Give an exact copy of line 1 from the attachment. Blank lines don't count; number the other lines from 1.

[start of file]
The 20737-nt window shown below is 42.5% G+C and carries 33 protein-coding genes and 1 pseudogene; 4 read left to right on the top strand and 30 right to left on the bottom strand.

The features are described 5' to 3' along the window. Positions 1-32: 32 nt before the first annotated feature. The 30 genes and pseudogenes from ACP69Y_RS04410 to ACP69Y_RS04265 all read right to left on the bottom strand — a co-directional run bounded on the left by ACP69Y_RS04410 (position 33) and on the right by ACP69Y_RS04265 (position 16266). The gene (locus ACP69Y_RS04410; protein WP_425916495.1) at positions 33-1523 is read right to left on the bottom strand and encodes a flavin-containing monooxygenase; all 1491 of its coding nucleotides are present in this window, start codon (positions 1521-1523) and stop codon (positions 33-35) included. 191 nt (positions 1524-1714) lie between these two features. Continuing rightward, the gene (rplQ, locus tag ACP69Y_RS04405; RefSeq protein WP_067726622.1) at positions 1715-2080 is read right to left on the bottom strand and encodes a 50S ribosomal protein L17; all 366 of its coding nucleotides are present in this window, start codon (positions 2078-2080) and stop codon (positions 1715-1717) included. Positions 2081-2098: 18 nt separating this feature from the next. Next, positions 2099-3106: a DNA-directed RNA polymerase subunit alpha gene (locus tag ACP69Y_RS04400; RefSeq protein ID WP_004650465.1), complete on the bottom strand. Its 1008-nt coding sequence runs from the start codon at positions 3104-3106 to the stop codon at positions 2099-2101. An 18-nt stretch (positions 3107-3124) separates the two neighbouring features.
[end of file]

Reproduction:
The 20737-nt window shown below is 42.5% G+C and carries 33 protein-coding genes and 1 pseudogene; 4 read left to right on the top strand and 30 right to left on the bottom strand.